He then introduced the first performer: a Marilyn Monroe lookalike who flaunted her hourglass hips to screams of delight from the crowd. The vast majority of the audience were women. The performer then started the striptease, removing layer after layer of clothing until she wore only a G-string and a couple of tasseled pasties over her nipples. She then started doing circus tricks with her breasts, the tassel spinning around like the bowtie of a clown. The whole thing was not unlike what I had seen at the Moulin Rouge in Paris. The only difference was that the Féerie show had its emphasis on the extravagant costumes of the performers more than anything else. The dancers were topless, but they weren’t performing a striptease. This, however, was much more erotically-charged- but not to the point that it could be considered seedy.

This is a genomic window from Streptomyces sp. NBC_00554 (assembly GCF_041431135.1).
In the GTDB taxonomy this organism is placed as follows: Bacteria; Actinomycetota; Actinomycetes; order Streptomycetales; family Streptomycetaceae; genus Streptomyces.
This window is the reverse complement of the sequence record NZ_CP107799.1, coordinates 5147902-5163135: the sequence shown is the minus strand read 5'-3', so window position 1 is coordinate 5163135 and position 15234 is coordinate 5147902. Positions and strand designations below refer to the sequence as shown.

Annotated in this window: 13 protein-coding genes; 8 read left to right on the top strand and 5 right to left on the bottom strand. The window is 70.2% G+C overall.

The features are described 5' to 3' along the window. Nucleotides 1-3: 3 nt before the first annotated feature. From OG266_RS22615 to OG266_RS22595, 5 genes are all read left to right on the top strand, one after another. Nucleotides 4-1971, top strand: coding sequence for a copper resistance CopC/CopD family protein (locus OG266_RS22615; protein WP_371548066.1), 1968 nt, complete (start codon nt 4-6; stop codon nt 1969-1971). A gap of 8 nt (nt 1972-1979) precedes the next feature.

It’s elevated from mere voyeurism by the fact that it’s very much a show- something with an artistic vision. It combines the bawdy dancing with jazz music and interesting fashion design. We also got some more stand-up comedy, a pair of acrobats, and even a snake-charmer. In a strip club, there isn’t the same sense of vision. Don’t get me wrong, the pole-dancers are very skilled gymnasts, but they aren’t performing in the context of a show. They are more or less trotted out on stage to go through the same motions they go through every day, and their bored expressions are unsettlingly reminiscent of the dead end desk jobs we’re presumably trying to get away from on a Friday night. There’s just no energy or excitement in a strip club- no passion. By contrast, the showgirls of the Bustout Burlesque were allowed to flourish, to spread their wings as artists. Each routine had an intensity to it; the showgirls had agency, they had power, they had artistry; something close to their heart that they let loose on stage for the world to see. That’s why I liked the show so much. I had no doubt that these performers’ first loyalty was to the art they had dedicated their lives to, and it was amazing to witness their talent firsthand.